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Texas Invasive Species Institute

Texas Invasive Species Institute


Hydrilla verticillata

Class: Magnoliopsida
Order: Alismatales
Family: Hydrocharitaceae
Duration and Habit: Perennial Herb

Hydrilla verticillata

Hydrilla verticillata

Photographer: Leslie J. Mehrhoff Affiliation: University of Connecticut Source: Bugwood.org Copyright: CC BY 3.0 US


Hydrilla is an aquatic plant that grows in freshwater, but can tolerate some brackish waters, and even those with limited water clarity. It is usually submerged with roots at the bottom, long branching stems that reach the surface, and form thick mats. The stems are covered in small leaves in 4-8 whorls. Small white flowers appear above the water line.

Ecological Threat

This plant forms dense mats at the surface of the water. It changes pH, removes oxygen, restricts native plant growth, block out nutrients for aquatic animals, hinders irrigation, recreation and water flow. It is extremely competitive and resilient, surviving freezing or drought because it can break off into portions and sink down to safer waters.  It is easily spread through boating and fishing activities and by waterfowl. 

In North Carolina and Florida, hydrilla is a suitable habitat to grow a deadly algae Aetokthonos hydrillicola. This algae produces a neuro-toxin, that has been linked to the death of several bald eagles and coots. So little is known about this new algae, researchers aren't sure what the chemical makeup of the neuro-toxin is. However, it has been found on Eurasian milfoil and Brazilian elodea; emphasizing the necessity to remove these invasive aquatic plants.


Hydrilla reproduces both asexually and sexually. Asexual reproduction occurs when the plant, tubers or roots fragment and develop into new plants. Sexual reproduction occurs in late summer when male plants pollinate female flowers. However, the seeds that form only have about a 50% chance of becoming new plants, showing that asexual reproduction is more successful for this plant.


It was originally sold and imported as an aquarium plant in the 1950s. Some sources state that, after importation in Florida the plants were deemed unsuitable and were dumped into canals near Tampa Bay. By 1976 it was reported in Maryland and the Potomac River near D.C. in 1980. Since then it has spread as far west as California and Washington.

Native Origin

Asia or Africa

Current Location

U.S. Habitat: Freshwater habitats, such as lakes. It grows in depths of 5 inches to 20 feet. It can also tolerate turbid and brackish waters.

U.S. Present: AL, AR, AZ, CA, CT, DC, DE, FL, GA, IA, ID, IN, KY, LA, MA, MD, ME, MO, MS, NC, NJ, NY, OH, PA, SC, TN, TX, VA, WA, WI and WV.

For a map provided by EDDMapS click here


Native Elodea nuttallii closely resembles the invasive Hydrilla, along with Najas guadalupensis (southern waternymph) and Vallisneria americana (American eelgrass)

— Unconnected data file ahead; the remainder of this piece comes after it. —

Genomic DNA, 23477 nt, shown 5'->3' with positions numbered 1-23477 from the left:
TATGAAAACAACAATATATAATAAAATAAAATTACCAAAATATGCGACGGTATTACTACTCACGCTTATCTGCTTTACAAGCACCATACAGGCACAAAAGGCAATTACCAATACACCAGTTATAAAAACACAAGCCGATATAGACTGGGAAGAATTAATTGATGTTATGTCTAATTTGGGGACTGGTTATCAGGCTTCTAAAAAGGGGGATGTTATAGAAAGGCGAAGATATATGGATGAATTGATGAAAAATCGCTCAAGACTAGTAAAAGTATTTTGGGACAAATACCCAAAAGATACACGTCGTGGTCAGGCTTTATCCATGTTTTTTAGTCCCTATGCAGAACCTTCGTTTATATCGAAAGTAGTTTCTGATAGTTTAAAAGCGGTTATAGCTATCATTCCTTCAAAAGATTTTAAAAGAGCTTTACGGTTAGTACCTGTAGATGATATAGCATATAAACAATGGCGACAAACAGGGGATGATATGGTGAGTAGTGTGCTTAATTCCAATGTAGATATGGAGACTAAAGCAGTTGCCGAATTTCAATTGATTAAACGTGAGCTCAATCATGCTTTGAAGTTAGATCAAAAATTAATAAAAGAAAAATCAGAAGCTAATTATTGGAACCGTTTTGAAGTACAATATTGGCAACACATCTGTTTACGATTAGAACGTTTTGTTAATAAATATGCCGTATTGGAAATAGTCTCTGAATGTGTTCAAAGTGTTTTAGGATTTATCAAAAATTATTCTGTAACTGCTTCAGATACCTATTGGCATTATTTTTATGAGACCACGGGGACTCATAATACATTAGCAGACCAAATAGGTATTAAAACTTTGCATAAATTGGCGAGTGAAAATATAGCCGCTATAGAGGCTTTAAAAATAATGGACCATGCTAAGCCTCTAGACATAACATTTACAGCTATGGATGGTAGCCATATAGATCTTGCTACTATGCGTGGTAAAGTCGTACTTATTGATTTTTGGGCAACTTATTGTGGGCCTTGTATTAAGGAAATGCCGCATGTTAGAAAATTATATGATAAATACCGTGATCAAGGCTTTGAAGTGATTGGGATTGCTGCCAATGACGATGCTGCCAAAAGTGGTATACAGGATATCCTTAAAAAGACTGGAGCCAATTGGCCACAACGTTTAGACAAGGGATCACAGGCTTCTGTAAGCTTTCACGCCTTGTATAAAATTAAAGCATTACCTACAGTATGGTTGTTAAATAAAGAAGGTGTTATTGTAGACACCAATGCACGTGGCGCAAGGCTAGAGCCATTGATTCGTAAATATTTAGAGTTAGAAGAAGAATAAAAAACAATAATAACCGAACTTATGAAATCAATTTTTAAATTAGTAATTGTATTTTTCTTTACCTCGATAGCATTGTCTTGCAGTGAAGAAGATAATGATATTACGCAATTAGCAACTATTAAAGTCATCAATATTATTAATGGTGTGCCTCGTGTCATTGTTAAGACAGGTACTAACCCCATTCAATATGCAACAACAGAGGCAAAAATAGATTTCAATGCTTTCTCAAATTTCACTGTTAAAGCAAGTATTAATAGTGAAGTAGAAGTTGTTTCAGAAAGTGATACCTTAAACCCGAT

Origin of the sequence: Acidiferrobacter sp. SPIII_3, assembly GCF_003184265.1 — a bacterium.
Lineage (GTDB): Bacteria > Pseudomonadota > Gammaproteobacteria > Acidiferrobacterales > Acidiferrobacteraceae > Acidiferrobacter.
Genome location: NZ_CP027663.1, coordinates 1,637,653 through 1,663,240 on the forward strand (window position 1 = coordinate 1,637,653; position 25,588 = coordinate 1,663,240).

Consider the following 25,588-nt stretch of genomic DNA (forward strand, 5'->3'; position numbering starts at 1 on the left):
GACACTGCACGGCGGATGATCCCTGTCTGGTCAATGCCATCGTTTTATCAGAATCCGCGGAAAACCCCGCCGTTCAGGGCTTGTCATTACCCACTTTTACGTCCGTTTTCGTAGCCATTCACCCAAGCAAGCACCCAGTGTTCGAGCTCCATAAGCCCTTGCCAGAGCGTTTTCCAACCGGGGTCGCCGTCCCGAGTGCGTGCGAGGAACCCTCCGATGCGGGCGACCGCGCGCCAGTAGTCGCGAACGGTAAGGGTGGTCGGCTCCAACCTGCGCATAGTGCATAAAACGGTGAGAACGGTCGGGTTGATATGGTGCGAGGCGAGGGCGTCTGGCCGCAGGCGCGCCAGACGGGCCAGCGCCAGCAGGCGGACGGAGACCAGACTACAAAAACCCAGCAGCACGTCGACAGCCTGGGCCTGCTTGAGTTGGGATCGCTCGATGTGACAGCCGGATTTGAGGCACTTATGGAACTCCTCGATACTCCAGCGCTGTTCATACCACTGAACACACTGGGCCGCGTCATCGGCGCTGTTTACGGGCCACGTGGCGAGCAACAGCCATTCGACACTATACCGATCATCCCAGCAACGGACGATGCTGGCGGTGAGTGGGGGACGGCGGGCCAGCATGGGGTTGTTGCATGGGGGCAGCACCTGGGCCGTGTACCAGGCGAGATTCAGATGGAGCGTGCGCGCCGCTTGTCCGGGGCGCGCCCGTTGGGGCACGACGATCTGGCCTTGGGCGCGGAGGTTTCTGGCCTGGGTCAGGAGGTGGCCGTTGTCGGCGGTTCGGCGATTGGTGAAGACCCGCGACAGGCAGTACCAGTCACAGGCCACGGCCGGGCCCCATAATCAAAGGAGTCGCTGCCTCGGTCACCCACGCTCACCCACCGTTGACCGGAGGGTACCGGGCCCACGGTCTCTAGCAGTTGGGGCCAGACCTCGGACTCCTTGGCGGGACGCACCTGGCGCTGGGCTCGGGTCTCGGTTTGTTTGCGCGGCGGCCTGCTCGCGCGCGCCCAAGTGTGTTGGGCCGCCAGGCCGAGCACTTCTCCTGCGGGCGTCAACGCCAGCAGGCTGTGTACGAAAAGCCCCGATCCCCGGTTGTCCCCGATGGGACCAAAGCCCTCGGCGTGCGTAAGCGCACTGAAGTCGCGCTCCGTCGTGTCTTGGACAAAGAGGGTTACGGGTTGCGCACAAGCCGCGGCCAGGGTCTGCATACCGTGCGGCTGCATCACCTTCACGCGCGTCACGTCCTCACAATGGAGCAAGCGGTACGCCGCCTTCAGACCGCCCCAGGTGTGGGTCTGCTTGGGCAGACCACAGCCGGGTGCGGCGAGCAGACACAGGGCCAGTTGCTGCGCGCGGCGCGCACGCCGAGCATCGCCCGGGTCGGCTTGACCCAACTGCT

Hydrilla is one of the most invasive weeds in the world, and it is capable of clogging waterways, and even public water supplies. It is now illegal to possess or transport this species in Texas, and is also listed as a Federal Noxious Weeds. Despite 30 years of research and intensive management efforts, hydrilla is still a major problem where it is successfully established.

What has allowed this plant to spread is not only its durability, but also human interaction. When boating some tend not to clean off their boats or drain ballast water, if collected; with this plant being able to spread from a single fragment it is easily transported by boating, fishing, and other aquatic activities. BE SURE TO FULLY CLEAN YOUR BOATS AND HULLS TO PREVENT FURTHER SPREAD!

Since hydrilla is able to spread from single fragments, mechanical management alone will not work. There are some companies that are producing cutters and rakes that facilitate this but the work better in conjunction with other management strategies such as herbicides, and biological agents. Fertilization to produce an “algal bloom” can help prevent the establishment of rooted aquatic plants like hydrilla, along with physical barriers that shade the bottom.


Dodd, S. R., Haynie, R. S., Williams, S. M., & Wilde, S. B. (2016). Alternate food-chain transfer of the toxin linked to Avian Vacuolar Myelinopathy and implications for the endangered Florida snail kite (Rostrhamus sociabilis). Journal of wildlife diseases, 52(2), 335-344.

Godfrey R.K. and J.W. Wooten. 1979. Aquatic and wetland plants of the southeastern United States, the Monocotyledons. University of Georgia, Athens, GA. 933p.

Langeland K. A. 1996. Hydrilla verticillata (L.F.) Royle (Hydrocharitaceae), "The perfect aquatic weed." Castanea 61: 293-304.

Madeira P.T., Jacono C.C, and T.K. Van. 2000. Monitoring hyrilla using two RAPD procedures and the Nonindigenous Aquatic Species Database. Journal of Aquatic Plant Management 38:33-40.

McCann J.A., Arkin L.N., and J.D. Williams. 1996. Nonindigenous aquatic and selected terrestrial species of Florida.

Internet Sources






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